I clothed you also with embroidered cloth and shod you with fine leather. I wrapped you in fine linen and covered you with silk. - Ezekiel 16:10
Consider the matchless generosity with which the Lord provides for His people's apparel. They are arrayed in this way so that the divine skill is seen producing an unrivaled "embroidered cloth," in which every attribute takes its part and every divine beauty is revealed. There is no art like the art displayed in our salvation, no skillful workmanship like that seen in the righteousness of the saints. Justification has engrossed learned pens in every age of the church and will be the theme of admiration in eternity. In all this splendor there is utility and durability, comparable to our being "shod . . . with fine leather." This skin covered the tabernacle and formed one of the finest and strongest leathers known.
The righteousness that is of God by faith endures forever, and he who is shod with this divine preparation will walk through the desert in safety. The purity and dignity of our holy vestments are brought out in "fine linen." When the Lord sanctifies His people, they are clothed as priests in pure white; the snow itself does not excel them. They are in the eyes of men and angels fair to look upon, and even in the Lord's eyes they are without spot. Meanwhile the royal apparel is delicate and rich as "silk." No expense is spared, no beauty withheld, no grandeur denied.
What, then? Can we infer nothing from this? Surely there is gratitude to be felt and joy to be expressed. Come, my heart, do not refuse your evening hallelujah! Tune your pipes! Touch your chords!
Strangely, my soul, art thou arrayed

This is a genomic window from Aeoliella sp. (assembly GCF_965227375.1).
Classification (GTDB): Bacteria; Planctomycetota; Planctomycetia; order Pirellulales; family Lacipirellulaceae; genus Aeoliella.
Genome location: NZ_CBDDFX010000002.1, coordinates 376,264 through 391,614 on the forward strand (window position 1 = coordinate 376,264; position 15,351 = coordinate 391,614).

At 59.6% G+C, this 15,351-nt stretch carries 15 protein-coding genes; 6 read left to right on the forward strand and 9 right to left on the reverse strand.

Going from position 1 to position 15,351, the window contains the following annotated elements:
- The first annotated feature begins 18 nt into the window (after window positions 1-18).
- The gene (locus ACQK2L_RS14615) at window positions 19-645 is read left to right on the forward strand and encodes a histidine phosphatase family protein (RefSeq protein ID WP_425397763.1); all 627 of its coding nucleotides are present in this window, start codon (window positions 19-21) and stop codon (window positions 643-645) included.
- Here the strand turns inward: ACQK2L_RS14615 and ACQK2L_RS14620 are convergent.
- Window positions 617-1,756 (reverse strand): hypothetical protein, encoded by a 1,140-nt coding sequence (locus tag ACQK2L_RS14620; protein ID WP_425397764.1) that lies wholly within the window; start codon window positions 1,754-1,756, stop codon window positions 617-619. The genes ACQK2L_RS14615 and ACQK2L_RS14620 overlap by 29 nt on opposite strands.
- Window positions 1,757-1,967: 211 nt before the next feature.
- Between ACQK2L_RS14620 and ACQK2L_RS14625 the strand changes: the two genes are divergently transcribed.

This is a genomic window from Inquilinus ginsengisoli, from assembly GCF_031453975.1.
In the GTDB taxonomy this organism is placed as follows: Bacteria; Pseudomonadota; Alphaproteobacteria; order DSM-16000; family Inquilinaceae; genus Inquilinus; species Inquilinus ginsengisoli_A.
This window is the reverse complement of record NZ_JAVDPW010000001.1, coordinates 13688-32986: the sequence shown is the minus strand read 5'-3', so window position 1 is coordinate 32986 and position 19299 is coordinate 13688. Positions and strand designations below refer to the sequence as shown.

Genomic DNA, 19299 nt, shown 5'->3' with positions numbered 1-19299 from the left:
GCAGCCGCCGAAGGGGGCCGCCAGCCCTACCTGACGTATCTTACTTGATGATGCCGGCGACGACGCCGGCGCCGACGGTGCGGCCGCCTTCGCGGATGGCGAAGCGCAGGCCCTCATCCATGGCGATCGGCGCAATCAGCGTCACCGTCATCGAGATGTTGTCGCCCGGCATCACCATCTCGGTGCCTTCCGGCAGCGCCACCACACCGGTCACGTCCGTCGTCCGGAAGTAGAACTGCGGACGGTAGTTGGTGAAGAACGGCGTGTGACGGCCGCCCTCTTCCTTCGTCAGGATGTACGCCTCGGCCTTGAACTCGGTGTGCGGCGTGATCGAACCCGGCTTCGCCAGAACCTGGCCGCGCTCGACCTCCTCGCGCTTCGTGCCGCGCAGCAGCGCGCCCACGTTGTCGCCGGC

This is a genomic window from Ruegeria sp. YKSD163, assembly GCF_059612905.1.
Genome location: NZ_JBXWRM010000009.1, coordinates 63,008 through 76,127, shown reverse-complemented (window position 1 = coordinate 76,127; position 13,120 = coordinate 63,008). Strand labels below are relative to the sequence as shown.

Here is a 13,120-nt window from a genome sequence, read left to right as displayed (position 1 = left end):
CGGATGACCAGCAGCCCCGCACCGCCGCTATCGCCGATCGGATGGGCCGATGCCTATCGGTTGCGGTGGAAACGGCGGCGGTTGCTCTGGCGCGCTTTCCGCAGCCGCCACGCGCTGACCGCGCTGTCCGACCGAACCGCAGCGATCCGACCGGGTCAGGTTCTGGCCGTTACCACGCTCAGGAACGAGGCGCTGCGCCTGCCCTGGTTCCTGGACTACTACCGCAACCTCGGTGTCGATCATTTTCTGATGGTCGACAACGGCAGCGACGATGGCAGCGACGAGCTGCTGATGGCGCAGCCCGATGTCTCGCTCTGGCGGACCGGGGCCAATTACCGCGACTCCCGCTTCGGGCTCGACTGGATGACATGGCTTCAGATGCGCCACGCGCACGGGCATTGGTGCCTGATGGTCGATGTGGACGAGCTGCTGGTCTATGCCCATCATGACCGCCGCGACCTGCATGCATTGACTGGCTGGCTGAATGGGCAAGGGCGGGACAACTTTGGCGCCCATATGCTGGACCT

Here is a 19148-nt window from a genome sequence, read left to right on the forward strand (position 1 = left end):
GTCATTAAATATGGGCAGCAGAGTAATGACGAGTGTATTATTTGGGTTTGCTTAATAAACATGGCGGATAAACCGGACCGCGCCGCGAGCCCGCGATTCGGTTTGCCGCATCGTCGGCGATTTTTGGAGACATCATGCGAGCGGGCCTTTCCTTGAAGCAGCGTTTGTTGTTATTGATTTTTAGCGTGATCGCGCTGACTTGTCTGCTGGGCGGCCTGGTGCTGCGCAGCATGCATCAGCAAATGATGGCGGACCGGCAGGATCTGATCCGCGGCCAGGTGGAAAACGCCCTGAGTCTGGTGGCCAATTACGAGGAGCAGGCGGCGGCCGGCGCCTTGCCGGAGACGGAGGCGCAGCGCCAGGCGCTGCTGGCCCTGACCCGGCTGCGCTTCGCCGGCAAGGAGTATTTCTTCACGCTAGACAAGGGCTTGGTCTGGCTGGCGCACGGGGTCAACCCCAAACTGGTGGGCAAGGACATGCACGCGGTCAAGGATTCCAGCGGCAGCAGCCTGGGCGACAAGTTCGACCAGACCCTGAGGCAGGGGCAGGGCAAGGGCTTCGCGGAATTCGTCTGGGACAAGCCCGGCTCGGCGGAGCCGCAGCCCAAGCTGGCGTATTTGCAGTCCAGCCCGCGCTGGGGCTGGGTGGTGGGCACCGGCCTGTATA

By the Great Sacred Three!
In sweetest harmony of praise
Let all your powers agree.
Family Bible reading plan
verse 1 Zechariah 8
verse 2 John 11
Child in the Manger: The True Meaning of Christmas
What is Christmas? For many it is a time for holidays, parties, family gatherings, gifts, meals together, music, and special events. For others it can mean unwanted pressure, an increased sense of loneliness, family squabbles, and crowded shops. For those living in the Northern Hemisphere, Christmas takes place at the onset of winter with its cold weather and short days. There are more incidents of depression at Christmas time than at any other time of the year. It is the best of times for some, but the worst of times for others, to borrow a phrase from Charles Dickens.
The birth of Jesus divided history into two major epochs. Until the dawn of our hyper-sensitive age, even the way we dated events underscored this. From time immemorial, every day, week, month, and year has been described as either “B.C.” (“Before Christ”) or “A.D.” (Anno Domini, “in the year of our Lord”). Even the modern, pluralistic style abbreviations, B.C.E. (“Before the Common Era”) and C.E. (“Common Era”) cannot obliterate the indelible impress of Jesus birth. For what makes the “Common Era” so “common”? And what explains the dividing line date? The answer is the same: the birth of Jesus. At the very center of history stands the person of Jesus Christ. And He does so because He is at the center of God’s story.
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From Morning & Evening revised and edited by Alistair Begg copyright © 2003. Used by permission of Crossway Books, a publishing ministry of Good News Publishers, Wheaton, IL 60187, www.crossway.org.